Macro substitution conundrum

Discussion in 'C Programming' started by Harold Weissman, Dec 13, 2007.

  1. I have a C file that contains (among other things) a number of
    macros that will be replaced depending on whether or not a compile-time
    option is defined. For example, two functions f and g in that file might
    be

    int f(void)
    {
    int x ;

    x = MY_SYMBOL ;

    return x + 3 ;
    }

    int g(void)
    {
    int y ;

    y = MY_SYMBOL ;

    return y + 4 ;
    }

    We also have, in some include file used by the C file in question,

    #ifdef COMPILE_TIME_FLAG
    #define MY_SYMBOL 1
    #else
    #define MY_SYMBOL 0
    #endif

    What I would like is for x to be assigned 1 or 0, depending on whether or
    not COMPILE_TIME_FLAG is defined, while y is to be assigned 0 no matter
    whether or not COMPILE_TIME_FLAG is defined. As you can see, this is a
    toy example that is trivially solved by other means; I am just
    illustrating a general question.

    Something I tried was

    #define NO_REPLACE

    int g(void)
    {
    int y ;

    #ifdef COMPILE_TIME_FLAG
    #ifdef NO_REPLACE
    #undef COMPILE_TIME_FLAG
    #define SET_COMPILE_TIME_FLAG
    #endif
    y = MY_SYMBOL ;
    #ifdef SET_COMPILE_TIME_FLAG
    #define COMPILE_TIME_FLAG
    #endif
    #endif

    return y + 4 ;
    }

    but it does not work (and it is ugly to boot.)

    Any ideas as to how to do this? Actually, is it doable?
    Harold Weissman, Dec 13, 2007
    #1
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  2. Harold Weissman <> wrote in comp.lang.c:

    > What I would like is for x to be assigned 1 or 0, depending on whether
    > or not COMPILE_TIME_FLAG is defined, while y is to be assigned 0 no
    > matter whether or not COMPILE_TIME_FLAG is defined.



    y = 0;


    I'm gonna assume that I misunderstand the problem.

    --
    Tomás Ó hÉilidhe
    Tomás Ó hÉilidhe, Dec 13, 2007
    #2
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  3. Harold Weissman

    Mark Bluemel Guest

    Harold Weissman wrote:
    > I have a C file that contains (among other things) a number of
    > macros that will be replaced depending on whether or not a compile-time
    > option is defined.


    [Snip]

    > What I would like is for x to be assigned 1 or 0, depending on whether or
    > not COMPILE_TIME_FLAG is defined, while y is to be assigned 0 no matter
    > whether or not COMPILE_TIME_FLAG is defined.


    If you've got two different types of behaviour, you need two symbols,
    IMHO.

    However, like Tomas, I don't believe I understand what you're getting
    at with this question.

    Rather than giving us the trivial version, why don't you describe what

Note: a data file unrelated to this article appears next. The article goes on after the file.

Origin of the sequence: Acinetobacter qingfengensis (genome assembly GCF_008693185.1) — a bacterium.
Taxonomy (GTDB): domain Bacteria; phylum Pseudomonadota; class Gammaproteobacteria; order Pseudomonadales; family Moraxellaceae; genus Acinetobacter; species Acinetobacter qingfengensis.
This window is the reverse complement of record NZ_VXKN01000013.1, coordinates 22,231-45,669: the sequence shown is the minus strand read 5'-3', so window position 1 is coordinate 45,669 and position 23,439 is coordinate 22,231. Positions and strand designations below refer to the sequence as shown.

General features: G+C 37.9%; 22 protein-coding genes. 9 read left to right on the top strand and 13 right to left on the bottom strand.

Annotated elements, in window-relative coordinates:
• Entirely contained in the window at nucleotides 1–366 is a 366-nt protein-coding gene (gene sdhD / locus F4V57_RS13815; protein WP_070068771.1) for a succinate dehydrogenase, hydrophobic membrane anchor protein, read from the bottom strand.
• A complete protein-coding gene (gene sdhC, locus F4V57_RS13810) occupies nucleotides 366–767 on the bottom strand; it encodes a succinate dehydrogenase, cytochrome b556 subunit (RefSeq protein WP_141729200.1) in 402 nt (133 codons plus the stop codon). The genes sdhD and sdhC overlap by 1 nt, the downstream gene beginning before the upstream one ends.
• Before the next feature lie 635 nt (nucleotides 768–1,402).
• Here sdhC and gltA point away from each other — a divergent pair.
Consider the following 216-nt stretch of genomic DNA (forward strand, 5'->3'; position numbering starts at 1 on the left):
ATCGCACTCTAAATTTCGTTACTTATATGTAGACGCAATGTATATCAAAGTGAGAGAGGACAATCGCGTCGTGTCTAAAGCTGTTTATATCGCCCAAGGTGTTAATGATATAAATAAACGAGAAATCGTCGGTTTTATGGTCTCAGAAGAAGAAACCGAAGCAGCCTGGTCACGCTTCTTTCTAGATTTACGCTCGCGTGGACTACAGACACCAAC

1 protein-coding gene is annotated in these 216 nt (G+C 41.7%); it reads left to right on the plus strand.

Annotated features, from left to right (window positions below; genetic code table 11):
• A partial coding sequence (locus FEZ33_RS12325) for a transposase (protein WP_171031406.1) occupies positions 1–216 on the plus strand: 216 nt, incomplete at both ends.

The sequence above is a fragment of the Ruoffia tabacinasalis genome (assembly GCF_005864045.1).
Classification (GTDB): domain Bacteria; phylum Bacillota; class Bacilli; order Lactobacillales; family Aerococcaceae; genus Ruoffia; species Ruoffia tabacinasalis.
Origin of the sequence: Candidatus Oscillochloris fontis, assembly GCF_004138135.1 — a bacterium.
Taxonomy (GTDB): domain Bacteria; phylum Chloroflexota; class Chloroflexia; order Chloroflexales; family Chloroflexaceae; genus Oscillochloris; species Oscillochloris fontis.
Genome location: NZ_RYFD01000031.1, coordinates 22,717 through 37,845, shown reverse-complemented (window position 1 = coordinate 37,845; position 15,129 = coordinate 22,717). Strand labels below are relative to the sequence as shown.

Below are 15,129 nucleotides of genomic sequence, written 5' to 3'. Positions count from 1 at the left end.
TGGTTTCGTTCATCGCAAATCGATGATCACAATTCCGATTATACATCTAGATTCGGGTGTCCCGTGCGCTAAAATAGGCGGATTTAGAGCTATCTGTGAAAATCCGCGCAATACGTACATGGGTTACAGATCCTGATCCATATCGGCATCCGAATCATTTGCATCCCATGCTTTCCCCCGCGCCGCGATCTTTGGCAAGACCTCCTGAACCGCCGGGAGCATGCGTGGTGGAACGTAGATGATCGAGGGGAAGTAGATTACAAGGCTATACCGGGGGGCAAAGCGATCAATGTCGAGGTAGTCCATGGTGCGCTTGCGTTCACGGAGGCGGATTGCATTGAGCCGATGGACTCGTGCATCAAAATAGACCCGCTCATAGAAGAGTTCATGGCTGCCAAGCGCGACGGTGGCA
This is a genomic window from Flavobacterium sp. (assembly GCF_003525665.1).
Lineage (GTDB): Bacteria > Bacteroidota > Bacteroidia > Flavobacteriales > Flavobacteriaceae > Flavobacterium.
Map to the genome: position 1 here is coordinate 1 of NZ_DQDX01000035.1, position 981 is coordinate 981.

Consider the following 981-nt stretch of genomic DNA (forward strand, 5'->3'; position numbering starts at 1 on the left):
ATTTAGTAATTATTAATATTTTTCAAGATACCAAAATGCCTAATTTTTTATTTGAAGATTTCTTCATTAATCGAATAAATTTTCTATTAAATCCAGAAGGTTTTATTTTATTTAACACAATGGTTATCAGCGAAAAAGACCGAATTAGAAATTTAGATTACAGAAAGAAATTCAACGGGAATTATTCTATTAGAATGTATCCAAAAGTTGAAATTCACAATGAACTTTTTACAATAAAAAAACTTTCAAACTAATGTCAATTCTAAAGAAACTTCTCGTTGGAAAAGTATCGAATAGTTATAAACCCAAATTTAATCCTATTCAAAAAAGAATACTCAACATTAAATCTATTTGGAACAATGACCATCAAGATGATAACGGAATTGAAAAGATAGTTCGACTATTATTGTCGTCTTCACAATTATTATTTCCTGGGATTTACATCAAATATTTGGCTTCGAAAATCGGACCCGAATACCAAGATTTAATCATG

you are trying to _achieve_ and let us make some suggestions based on
    that?
    Mark Bluemel, Dec 13, 2007
    #3
  4. Harold Weissman

    Willem Guest

    Harold wrote:
    ) I have a C file that contains (among other things) a number of
    ) macros that will be replaced depending on whether or not a compile-time
    ) option is defined. ...
    )
    ) What I would like is for x to be assigned 1 or 0, depending on whether or
    ) not COMPILE_TIME_FLAG is defined, while y is to be assigned 0 no matter
    ) whether or not COMPILE_TIME_FLAG is defined. As you can see, this is a
    ) toy example that is trivially solved by other means; I am just
    ) illustrating a general question.

    You can #undefine a macro and then #define it again with a different value.
    Maybe that helps ?


    SaSW, Willem
    --
    Disclaimer: I am in no way responsible for any of the statements
    made in the above text. For all I know I might be
    drugged or something..
    No I'm not paranoid. You all think I'm paranoid, don't you !
    #EOT
    Willem, Dec 13, 2007
    #4
  5. On Thu, 13 Dec 2007 19:05:26 +0000, Mark Bluemel wrote:

    > Rather than giving us the trivial version, why don't you describe what
    > you are trying to _achieve_ and let us make some suggestions based on
    > that?


    My aim is to understand what it is that can and can't be done
    with the preprocessor. In this sense, one thing that would be useful is
    for somebody to explain why the approach I proposed does not work.
    Harold Weissman, Dec 13, 2007
    #5
  6. Harold Weissman

    Kaz Kylheku Guest

    On Dec 13, 11:24 am, Harold Weissman <> wrote:
    > My aim is to understand what it is that can and can't be done
    > with the preprocessor. In this sense, one thing that would be useful is
    > for somebody to explain why the approach I proposed does not work.


    The results of macro substitution are not interpreted as a
    preprocessing directive, even if they resemble one.

    I.e. you cannot use macro expansion to generate preprocessing
    directives.